“Right now, students who do not conform to the gender binary and who are seeking gender neutral housing do not have a discreet way to make this known to Res Life,” Fernstrom said. “This is problematic because some students may not be comfortable with outing themselves as transgender to the Director of Residential Life or whomever is involved, and it is unnecessary and borderline rude to have someone out themselves for the sake of rooming in a safe space.”
One solution could be including a gender-neutral option in the housing applications one fills out as a first-year or transferring student at Gustavus.
“It not only makes it less stressful on the student and prevents any awkward interaction in person, but also creates a greater sense of anonymity for the student involved. This note made or box checked in the housing application can be taken into account and saved into the student’s record for the years that they are on campus,” Fernstrom said.
Since Gustavus is considered a small, private campus that requires four year residency and special permission to live off-campus, Fernstrom believes this housing option needs to be more readily available to all students.
Gustavus Student Senate has also been taking action to find some prospective buildings for gender-neutral housing. Good candidates for gender-neutral space include Arbor View Apartments, College View Apartments, and Chapel View Apartments, which all have two bathrooms.
Both Student Senate and Residential Life have been looking into the addition of gender-neutral housing at Gustavus. More student-initiated conversation is being encouraged to get a variety of input about this style of housing.
“I am absolutely open to having student input and would welcome Senate—or other student groups-working closely with Residential Life to find out ways to gather more perceptions and thoughts,” Potts said.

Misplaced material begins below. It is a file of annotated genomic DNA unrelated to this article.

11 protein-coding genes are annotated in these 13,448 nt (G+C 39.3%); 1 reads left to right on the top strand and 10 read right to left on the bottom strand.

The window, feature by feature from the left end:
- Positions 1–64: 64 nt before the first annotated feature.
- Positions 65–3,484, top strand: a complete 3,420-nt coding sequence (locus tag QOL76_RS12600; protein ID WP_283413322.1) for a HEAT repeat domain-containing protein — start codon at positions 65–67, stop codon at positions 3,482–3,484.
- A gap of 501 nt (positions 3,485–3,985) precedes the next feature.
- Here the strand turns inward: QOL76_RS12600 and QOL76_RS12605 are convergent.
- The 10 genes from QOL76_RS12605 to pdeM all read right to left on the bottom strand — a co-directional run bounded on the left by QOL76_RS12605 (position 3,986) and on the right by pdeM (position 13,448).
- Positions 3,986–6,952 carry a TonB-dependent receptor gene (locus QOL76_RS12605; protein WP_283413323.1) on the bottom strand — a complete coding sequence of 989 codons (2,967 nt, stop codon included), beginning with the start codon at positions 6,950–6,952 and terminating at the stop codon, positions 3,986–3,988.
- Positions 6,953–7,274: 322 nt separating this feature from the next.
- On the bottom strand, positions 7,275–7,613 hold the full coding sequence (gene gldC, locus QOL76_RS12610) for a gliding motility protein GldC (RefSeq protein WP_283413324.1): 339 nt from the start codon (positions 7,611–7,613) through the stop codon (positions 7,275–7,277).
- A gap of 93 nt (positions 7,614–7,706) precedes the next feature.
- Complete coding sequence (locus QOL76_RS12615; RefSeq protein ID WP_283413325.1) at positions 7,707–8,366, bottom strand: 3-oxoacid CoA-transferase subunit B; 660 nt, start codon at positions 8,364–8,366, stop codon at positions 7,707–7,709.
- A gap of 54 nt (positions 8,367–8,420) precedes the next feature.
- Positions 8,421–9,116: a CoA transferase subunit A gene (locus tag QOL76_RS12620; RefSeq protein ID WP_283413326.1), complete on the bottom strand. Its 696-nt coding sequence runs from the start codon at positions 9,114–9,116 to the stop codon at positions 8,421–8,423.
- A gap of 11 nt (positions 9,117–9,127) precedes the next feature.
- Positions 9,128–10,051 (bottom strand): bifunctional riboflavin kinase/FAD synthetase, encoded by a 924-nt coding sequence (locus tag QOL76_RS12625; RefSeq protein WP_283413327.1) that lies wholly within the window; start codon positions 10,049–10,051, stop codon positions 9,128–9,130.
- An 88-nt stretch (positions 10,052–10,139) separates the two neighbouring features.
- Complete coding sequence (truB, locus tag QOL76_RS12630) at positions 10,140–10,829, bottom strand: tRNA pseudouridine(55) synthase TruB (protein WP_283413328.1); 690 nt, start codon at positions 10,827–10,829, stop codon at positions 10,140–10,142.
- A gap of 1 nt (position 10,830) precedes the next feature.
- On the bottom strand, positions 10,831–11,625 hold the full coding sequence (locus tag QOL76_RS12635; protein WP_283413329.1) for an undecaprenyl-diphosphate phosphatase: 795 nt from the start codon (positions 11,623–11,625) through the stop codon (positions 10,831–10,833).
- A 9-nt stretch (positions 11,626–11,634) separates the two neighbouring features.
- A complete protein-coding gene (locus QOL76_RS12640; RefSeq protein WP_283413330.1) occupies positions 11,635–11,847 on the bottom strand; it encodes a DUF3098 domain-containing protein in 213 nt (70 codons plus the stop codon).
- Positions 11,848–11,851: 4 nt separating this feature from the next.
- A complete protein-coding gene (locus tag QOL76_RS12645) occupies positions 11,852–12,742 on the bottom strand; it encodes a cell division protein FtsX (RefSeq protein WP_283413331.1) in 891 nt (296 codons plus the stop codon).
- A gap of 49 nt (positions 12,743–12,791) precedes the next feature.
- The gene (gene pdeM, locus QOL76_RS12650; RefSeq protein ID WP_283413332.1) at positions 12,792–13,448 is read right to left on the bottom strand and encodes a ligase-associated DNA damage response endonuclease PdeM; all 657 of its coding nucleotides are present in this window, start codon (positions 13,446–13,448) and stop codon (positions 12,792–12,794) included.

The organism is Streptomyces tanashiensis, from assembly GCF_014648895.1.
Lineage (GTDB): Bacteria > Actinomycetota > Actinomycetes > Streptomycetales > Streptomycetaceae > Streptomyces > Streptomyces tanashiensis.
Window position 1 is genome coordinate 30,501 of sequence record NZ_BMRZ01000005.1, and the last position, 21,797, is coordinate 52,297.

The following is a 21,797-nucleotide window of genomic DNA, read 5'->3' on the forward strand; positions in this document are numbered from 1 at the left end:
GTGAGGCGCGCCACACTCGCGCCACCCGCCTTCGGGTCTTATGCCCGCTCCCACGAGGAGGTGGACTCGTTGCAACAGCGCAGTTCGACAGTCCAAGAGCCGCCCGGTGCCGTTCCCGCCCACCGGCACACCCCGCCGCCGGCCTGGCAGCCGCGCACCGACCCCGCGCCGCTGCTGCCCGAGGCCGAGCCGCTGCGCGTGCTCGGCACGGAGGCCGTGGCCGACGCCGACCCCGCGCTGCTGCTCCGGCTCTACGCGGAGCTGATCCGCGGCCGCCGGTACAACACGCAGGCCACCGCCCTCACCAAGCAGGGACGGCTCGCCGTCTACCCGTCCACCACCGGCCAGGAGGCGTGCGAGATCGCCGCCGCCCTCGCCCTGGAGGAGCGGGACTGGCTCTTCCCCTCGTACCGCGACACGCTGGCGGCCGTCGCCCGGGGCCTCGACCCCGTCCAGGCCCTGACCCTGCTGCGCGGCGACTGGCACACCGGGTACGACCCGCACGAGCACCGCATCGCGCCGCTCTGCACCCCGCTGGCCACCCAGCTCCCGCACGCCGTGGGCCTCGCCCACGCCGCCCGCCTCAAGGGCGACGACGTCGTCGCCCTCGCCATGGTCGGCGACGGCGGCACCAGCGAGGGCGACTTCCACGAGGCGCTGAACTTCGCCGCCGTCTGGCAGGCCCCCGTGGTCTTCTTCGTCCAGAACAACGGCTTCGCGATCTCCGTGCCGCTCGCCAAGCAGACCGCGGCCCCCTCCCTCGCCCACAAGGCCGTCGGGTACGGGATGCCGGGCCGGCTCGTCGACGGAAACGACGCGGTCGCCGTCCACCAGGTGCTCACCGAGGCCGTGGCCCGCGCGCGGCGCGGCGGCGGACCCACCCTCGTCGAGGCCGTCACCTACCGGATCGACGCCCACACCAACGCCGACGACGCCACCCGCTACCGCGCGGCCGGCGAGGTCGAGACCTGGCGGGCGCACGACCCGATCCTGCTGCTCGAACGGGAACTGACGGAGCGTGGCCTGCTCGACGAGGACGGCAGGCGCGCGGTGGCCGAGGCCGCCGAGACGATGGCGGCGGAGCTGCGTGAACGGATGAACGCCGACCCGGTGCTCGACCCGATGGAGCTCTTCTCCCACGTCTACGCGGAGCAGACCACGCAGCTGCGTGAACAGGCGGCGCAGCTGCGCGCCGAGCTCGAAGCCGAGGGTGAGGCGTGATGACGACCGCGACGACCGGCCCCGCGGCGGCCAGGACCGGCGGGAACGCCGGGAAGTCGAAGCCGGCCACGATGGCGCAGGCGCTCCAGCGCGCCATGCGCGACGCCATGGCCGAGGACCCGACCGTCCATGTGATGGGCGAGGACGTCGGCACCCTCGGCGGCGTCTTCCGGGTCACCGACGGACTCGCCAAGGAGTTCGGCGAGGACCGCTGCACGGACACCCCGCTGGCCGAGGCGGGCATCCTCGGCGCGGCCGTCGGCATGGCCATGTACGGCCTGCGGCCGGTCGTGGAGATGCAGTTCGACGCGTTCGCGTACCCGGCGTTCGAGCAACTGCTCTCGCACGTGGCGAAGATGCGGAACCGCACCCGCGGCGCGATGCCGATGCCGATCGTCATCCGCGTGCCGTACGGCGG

Currently, Student Senate is in the stages of analyzing the ways in which similar sized and structured institutions do their gender-neutral housing and working through the best options for implementing this at Gustavus.
Some believe observing how other colleges are handling this will help the Student Senate make the best decision possible while working with Residential Life.
To initiate this residential style into the Gustavus community, Potts believes there is still more work that needs to be done.
“There needs to be more interest and more attention given to the conversation in order to build to the point of taking action and creating change,” Potts said.
- Gives students more options for finding compatible roommates
- Gives students the chance to make their own decisions as adults
- Positive social interaction
- Exposes everyone to the real world, which does not serparate women and men into same sex spheres
- More diverse atmosphere
- Can learn social skills to get along with everyone, not just your own gender
- Could provide a learning experience for what living with the opposite gender will really be like in the future
- Equal opportunities for comfortable living for LGBT students
- Lack of privacy or uncomfortable situations
- Sexual harassment can be an issue
- Men and women usually stand on the opposite sides of the spectrum in terms of cleanliness
- Less privacy or more noise in differing living styles
- Could be a distraction to live with the opposite gender in terms of education/studying
- Could be possible drama between males and females about relationship issues
- Could increase drinking and partying